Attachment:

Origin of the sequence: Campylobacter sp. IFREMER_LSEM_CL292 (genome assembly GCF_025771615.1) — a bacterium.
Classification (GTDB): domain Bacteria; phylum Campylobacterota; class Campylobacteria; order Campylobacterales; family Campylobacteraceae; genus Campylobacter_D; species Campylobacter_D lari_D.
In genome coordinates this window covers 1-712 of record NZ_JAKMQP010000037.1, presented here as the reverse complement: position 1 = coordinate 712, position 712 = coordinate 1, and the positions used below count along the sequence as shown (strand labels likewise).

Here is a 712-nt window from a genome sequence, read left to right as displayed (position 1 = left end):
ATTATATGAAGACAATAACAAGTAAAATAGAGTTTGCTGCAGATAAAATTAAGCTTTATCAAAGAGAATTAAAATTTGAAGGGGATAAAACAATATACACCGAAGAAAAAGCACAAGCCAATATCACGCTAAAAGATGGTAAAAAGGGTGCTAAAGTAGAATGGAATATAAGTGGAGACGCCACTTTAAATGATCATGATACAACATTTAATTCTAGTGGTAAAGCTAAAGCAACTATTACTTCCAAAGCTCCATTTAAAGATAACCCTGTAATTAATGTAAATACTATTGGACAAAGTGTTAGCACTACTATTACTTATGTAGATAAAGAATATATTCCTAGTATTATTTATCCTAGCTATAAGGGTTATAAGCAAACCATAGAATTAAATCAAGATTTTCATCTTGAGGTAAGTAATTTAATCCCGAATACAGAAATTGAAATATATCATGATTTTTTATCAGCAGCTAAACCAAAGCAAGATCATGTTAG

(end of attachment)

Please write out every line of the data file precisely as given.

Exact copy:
Origin of the sequence: Campylobacter sp. IFREMER_LSEM_CL292 (genome assembly GCF_025771615.1) — a bacterium.
Classification (GTDB): domain Bacteria; phylum Campylobacterota; class Campylobacteria; order Campylobacterales; family Campylobacteraceae; genus Campylobacter_D; species Campylobacter_D lari_D.
In genome coordinates this window covers 1-712 of record NZ_JAKMQP010000037.1, presented here as the reverse complement: position 1 = coordinate 712, position 712 = coordinate 1, and the positions used below count along the sequence as shown (strand labels likewise).

Here is a 712-nt window from a genome sequence, read left to right as displayed (position 1 = left end):
ATTATATGAAGACAATAACAAGTAAAATAGAGTTTGCTGCAGATAAAATTAAGCTTTATCAAAGAGAATTAAAATTTGAAGGGGATAAAACAATATACACCGAAGAAAAAGCACAAGCCAATATCACGCTAAAAGATGGTAAAAAGGGTGCTAAAGTAGAATGGAATATAAGTGGAGACGCCACTTTAAATGATCATGATACAACATTTAATTCTAGTGGTAAAGCTAAAGCAACTATTACTTCCAAAGCTCCATTTAAAGATAACCCTGTAATTAATGTAAATACTATTGGACAAAGTGTTAGCACTACTATTACTTATGTAGATAAAGAATATATTCCTAGTATTATTTATCCTAGCTATAAGGGTTATAAGCAAACCATAGAATTAAATCAAGATTTTCATCTTGAGGTAAGTAATTTAATCCCGAATACAGAAATTGAAATATATCATGATTTTTTATCAGCAGCTAAACCAAAGCAAGATCATGTTAG